Apparently that was a (possibly intentional) bad translation. Trouble with today's internet is that anyone can post whatever they want, and some news site somewhere will repeat it without checking, and then it echoes all over the place.

    Seems more like this: the majority of commercially licensed drivers are still at home taking care of their families. They might not even know they're needed, due to the lack of power and communications. Also fuel is hard to come by. And even though some mayors claim roads are passable to their towns, others say they're still too dangerous for large trucks.

    Reportedly the Teamsters are sending drivers from the US to help out. And mainland troops are starting to clear roads.

    I do think people have unrealistic expectations about how fast help can reach everywhere. One thing Katrina and Sandy and later storms have unfortunately shown, is that it can take weeks even on the mainland in relatively small areas, to get just power and fuel available again.
     
  23. GrumpyMom macrumors 603

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    #23
    That explanation makes far more sense than there being a teamsters strike. Honestly, the media is such a mess these days.

    I remember when a derecho struck my region. The apex of my roof was sheared off due to it consisting of a metal ridge vent. Our windows almost exploded outward. They were buckling like I'd never seen windows ever do. I don't know the physics of it but it was scary to see. A tree crashed into my in-laws house and they had to live with us while rain poured into our attic through the opening until the roofer could get up there with a tarp until his schedule would allow for a permanent repair. He had so many damaged roofs to attend to it was a long time before he could fix ours.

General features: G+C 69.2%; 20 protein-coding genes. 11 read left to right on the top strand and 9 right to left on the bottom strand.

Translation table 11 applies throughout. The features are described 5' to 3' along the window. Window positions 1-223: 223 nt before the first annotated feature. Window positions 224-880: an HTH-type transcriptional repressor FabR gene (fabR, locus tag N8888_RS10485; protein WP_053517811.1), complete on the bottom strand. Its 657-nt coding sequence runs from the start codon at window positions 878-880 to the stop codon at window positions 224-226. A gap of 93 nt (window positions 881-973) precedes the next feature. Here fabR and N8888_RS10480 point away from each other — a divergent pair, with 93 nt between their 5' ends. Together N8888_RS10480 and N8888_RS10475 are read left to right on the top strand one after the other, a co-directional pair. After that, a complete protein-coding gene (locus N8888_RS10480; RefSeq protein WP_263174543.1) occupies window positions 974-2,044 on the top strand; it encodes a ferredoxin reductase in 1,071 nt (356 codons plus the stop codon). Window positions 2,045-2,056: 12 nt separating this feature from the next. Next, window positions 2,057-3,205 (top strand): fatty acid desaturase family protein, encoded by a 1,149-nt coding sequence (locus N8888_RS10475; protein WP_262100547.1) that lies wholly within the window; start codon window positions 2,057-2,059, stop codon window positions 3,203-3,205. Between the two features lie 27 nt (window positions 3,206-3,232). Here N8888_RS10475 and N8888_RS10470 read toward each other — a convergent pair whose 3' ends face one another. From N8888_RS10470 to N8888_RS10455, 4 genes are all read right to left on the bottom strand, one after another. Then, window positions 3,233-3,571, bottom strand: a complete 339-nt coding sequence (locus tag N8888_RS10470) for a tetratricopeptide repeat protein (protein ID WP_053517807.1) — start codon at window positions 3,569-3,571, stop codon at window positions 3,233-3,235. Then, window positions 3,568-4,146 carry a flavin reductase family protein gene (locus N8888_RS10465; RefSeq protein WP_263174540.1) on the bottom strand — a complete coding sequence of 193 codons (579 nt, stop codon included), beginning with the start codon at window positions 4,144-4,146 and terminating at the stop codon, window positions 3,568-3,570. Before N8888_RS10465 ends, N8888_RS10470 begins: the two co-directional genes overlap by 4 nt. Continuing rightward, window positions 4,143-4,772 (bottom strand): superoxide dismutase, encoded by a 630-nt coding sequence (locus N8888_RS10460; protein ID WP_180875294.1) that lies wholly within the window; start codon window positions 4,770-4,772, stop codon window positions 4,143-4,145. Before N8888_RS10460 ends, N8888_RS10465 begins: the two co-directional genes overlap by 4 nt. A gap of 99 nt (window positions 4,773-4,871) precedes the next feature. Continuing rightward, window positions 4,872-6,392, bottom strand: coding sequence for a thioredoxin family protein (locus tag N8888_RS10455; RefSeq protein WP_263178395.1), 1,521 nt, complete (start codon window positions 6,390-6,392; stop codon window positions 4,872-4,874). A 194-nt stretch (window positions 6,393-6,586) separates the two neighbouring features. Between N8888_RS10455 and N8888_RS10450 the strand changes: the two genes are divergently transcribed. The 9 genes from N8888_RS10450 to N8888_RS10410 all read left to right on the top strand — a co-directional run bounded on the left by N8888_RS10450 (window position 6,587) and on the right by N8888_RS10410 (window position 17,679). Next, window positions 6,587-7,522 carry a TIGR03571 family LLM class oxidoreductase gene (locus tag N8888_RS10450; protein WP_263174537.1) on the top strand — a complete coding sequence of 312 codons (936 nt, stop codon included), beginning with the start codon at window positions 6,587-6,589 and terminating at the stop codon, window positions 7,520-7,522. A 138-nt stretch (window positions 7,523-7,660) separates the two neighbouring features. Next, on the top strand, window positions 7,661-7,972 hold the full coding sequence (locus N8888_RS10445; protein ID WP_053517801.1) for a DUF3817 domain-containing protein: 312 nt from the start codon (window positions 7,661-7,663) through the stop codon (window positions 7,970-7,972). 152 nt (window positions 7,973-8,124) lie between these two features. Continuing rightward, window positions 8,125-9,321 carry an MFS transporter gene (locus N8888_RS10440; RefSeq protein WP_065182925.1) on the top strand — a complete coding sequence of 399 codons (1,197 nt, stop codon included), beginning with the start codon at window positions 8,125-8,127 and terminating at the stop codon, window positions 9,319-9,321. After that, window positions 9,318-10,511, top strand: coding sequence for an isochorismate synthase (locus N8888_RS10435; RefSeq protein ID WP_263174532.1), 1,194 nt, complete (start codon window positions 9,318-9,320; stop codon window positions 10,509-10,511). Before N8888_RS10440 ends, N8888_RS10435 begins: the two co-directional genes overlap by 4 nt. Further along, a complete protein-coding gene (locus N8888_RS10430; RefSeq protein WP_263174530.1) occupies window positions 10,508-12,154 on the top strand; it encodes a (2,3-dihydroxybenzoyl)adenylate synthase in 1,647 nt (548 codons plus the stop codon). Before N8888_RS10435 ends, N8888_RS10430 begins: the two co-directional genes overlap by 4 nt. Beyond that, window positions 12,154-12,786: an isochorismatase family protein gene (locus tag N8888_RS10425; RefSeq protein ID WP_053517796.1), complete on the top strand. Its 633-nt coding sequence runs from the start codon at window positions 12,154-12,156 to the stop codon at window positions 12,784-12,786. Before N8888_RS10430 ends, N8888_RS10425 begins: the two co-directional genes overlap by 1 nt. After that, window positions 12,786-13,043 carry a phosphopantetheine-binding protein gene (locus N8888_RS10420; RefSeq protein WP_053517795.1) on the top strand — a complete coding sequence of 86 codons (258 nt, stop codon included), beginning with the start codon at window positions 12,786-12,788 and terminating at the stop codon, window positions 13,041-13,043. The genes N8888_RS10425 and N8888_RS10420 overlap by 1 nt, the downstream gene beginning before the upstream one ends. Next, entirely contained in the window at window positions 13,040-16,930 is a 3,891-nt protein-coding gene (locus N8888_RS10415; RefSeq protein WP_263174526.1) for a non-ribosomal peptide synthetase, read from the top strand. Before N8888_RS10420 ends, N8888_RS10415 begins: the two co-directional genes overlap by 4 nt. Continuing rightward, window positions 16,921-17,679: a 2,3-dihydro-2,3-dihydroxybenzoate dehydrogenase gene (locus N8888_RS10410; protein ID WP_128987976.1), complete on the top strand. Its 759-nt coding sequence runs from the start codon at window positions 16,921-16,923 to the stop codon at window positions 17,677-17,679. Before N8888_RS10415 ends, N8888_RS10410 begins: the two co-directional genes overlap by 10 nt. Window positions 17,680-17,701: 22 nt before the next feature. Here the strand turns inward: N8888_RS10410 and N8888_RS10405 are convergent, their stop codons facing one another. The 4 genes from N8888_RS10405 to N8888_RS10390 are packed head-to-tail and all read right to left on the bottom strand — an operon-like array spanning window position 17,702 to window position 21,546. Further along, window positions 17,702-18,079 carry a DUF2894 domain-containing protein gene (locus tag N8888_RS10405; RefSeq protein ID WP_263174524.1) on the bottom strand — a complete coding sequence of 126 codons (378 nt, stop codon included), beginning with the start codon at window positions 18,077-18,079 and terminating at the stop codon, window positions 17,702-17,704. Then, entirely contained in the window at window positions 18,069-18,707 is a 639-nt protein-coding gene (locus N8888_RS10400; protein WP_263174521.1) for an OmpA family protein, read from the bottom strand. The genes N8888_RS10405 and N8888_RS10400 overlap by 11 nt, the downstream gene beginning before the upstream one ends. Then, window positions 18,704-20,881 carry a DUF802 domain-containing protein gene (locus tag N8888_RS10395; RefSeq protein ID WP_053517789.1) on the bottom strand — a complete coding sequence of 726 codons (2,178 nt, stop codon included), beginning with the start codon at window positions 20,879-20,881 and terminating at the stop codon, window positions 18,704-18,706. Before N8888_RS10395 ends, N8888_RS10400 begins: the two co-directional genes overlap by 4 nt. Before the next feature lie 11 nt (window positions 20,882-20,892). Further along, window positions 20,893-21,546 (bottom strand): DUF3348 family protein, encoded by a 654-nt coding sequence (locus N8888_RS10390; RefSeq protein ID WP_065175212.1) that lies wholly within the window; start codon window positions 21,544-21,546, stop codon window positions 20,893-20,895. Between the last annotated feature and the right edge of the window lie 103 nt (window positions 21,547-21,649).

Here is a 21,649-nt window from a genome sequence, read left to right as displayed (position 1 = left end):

Then there were my parents over in another county. I remember the drive to their house to see how they were. They were without power and their next door neighbor was sharing generator power with them. I wanted to bring them back to stay with me, but full power got restored right as I was visiting. The familiar route to their house looked like nothing I had ever seen. It was sort of like a salad apocalypse, with green everywhere from tree leaves, tree limbs, whole trees scattered about. They don't live in a nice neighborhood under the best of circumstances and it looked a bit wild and woolly with downed trees everywhere and no electricity and everything looking chaotic and wild with gangs roaming out and about, taking advantage of the police being preoccupied with other things. We had so much difficulty getting there and could not have made it in a regular car. It required our SUV to navigate suburban roads that day! :eek:

    That was so tame and minor compared to the devastation I've seen in footage and from witness accounts in PR. So I can easily fathom the logistical nightmare the rescue and aid teams are running into.
     
  24. Nand macrumors regular

    Nand

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    #24
    Near my home.
    --- Post Merged, Oct 1, 2017 ---
    The people are cleaning the roads, we are not waiting for anyone to do that.
    --- Post Merged, Oct 1, 2017 ---

    This is one of the big news paper in the island. They have a English version.

    https://www.elnuevodia.com/english/
     

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  25. GrumpyMom macrumors 603

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    Thank you!